Tuesday, November 18, 2008


I read this entire book on my flight to California on Thursday. I couldn't put it down. It was too much on the edge and it was all to real. I can't imagine what it would be like to want to know how to read and write but not be able to do so. I can't imagine being pregnant at 12 and not knowing about it until I was bearing a child on the kitchen floor, not to mention by my father. Precious had to deal with things unbarable to most people, and although she felt like she wanted to die she did not ever think of taking her life. I think that the amount of suffering she went through shows great character. Even with a Down Syndrome baby she goes on to say that abortion is evil, it takes a great amount of strength to do what she did. It takes even more strength for someone with two kids by the age of 17 to want to go to school, learn and get out. Her journey from her home where she was sexually abused, and subjected to violence by her mother, to the half way house is a tremendous one.
It amazed me that her mother blamed Precious for everything. She said that Precious stole "her man" - her man was the father of a child whom he was raping since a very young age. Such atrocities as this one outraged me and even made me cry at certain parts of the book. I wondered is this what poverty is like? Do people actually get through these times in thier lives?
I remember her mentioning the hate for the white man alot - "the problem is not crack it's crackers" and I remember her wanting to be light skinned because she considered that beautiful which posed a great paradox in my mind. The one thing I cannot forget and will probably stick in my mind for a long time is when Precious' mother comes in to the counselor's office and talks about how Carl, Precious' father, would breast feed off of her mother's nipples and one day he was on her and reached over to Precious and put his finger in between her legs. He then proceeded to take of her Pampers and try to put his penis inside this small infant. Her mom states "You know what trip me out was it almost can go in Precious." WHAT?!??! A MAN, ANY MAN WHO TAKES OFF THE PAMPERS OF A BABY AND TRIES TO PUT HIS PENIS INSIDE IT IS A SICK, TWISTED, LUNATIC! I am so mad at Precious' mother for condoning this and letting it go on, allowing it for her benefit because she knew that as long as she allowed this man to have sex with her child he would stick around. Is this poverty? Is this ignorance? Or is this just plain lunacy?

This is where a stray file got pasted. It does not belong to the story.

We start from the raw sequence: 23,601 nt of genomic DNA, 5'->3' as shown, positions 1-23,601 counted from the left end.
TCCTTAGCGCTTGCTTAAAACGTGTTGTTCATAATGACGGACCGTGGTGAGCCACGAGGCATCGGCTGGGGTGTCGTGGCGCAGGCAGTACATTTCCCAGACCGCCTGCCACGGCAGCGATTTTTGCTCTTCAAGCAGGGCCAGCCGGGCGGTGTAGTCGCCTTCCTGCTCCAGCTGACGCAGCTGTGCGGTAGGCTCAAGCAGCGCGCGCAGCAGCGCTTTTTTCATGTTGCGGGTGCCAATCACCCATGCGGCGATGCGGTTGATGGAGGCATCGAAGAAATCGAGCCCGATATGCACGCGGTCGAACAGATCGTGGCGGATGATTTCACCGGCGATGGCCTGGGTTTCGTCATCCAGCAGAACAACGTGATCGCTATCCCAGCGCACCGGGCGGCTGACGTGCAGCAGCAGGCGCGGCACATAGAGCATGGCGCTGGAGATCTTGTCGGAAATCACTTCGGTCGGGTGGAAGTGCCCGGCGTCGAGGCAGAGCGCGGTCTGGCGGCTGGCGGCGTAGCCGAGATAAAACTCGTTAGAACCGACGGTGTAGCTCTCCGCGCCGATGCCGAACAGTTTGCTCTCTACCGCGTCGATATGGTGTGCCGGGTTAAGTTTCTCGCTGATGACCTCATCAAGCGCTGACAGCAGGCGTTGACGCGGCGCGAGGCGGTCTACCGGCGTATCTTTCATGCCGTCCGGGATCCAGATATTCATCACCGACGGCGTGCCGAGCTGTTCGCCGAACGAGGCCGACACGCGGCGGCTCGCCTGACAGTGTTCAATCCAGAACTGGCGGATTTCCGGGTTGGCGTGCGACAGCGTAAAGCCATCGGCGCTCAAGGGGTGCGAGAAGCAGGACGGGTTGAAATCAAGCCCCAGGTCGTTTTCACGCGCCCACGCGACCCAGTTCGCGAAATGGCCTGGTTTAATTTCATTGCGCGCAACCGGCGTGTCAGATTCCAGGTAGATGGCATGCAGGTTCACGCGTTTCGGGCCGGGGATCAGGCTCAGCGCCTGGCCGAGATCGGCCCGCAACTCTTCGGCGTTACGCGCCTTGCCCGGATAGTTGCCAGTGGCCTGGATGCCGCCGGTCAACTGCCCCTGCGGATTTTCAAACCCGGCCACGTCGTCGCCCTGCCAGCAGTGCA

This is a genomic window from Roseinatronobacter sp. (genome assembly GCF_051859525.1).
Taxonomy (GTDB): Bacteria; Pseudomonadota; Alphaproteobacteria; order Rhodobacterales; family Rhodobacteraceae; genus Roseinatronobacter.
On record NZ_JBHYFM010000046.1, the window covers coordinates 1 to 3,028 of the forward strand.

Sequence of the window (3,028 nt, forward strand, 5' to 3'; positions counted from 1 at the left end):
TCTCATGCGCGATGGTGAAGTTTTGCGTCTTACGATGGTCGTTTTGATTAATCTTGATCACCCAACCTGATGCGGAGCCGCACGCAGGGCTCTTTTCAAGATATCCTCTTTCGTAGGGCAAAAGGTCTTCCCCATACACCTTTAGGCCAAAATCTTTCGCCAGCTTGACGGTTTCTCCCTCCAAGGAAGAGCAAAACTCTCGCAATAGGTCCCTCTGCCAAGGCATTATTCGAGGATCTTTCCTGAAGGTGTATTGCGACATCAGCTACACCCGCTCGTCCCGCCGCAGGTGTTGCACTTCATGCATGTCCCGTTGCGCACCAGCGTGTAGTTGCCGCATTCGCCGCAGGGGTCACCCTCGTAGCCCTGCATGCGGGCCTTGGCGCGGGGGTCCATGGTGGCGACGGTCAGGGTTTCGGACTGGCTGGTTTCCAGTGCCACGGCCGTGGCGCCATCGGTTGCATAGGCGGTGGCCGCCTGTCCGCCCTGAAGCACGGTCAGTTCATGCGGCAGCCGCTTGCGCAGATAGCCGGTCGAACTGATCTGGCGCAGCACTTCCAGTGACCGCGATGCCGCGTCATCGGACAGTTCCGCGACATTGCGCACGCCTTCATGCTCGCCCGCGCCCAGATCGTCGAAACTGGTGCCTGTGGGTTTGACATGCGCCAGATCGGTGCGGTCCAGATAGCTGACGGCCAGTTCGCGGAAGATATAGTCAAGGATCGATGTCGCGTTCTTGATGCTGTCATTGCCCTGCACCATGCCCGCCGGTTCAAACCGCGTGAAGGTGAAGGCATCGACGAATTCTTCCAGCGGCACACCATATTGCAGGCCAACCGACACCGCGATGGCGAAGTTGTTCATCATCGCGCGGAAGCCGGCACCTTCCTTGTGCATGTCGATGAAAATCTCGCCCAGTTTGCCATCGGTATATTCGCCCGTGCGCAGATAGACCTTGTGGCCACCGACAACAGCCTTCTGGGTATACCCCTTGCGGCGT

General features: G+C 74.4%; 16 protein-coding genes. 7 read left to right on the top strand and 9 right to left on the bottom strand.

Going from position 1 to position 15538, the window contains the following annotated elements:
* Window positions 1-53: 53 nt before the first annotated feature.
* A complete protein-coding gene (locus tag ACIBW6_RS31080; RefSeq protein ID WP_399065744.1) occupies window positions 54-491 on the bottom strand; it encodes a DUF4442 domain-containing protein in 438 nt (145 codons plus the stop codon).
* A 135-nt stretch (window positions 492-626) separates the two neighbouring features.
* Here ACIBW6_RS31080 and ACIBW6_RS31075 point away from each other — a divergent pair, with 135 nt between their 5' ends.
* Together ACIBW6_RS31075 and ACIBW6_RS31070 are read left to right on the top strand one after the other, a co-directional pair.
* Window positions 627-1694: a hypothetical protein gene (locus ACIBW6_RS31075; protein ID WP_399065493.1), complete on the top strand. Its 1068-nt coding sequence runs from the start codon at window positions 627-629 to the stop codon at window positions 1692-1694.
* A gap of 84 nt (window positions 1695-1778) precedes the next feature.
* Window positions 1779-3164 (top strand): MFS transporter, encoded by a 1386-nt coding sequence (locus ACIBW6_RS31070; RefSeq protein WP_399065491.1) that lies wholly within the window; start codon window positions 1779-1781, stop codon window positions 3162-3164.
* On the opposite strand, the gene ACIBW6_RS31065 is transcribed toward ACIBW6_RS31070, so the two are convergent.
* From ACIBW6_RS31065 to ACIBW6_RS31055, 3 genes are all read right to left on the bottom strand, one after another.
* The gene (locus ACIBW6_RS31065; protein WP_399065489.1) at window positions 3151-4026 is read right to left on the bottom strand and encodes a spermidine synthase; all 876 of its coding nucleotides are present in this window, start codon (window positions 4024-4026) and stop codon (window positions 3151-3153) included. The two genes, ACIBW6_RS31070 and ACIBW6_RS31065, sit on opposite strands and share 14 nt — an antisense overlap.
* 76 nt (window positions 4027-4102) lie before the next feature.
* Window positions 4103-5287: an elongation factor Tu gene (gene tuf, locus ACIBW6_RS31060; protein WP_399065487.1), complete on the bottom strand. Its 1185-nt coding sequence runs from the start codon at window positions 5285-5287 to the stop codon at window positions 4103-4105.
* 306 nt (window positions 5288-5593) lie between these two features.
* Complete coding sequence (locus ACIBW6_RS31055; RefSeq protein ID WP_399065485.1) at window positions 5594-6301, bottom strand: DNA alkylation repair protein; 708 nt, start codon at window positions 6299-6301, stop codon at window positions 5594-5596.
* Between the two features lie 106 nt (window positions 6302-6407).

Another thing I foud interesting and also not surprising was that Precious refused to give up Abdule because without him she claimed she would have nothing. This very much correlates with another piece of literature I read by the same author a novel called American Dreams. In the beginning it made it more clear to me why girls in poverty are much more likely to keep their children even though they may not have the means to care for them. In that world, where those girls have nothing, and often are shown no love, their child is their only possession and their only means of recieving the love they seek. By having a child they have a purpose - something to care about and something that needs them which they also grow to need in return.

Beyond the outrage I felt in my airplane seat and the tears I was fighting back I knew this was a truly insparational story. I feel that Precious is one of the few children who have taken that much abuse who can make it. She wanted to learn. Miss Rain's class and her opporunity to write in a journal served as an outlet for her which was beneficial in dealing with many of her struggles. She made friends, real girl friends, like she had wanted who helped her pull through. Through the darkness of abuse and hopelessness was the light which came with her choice to go to school. It turned out to be her savior in the end.

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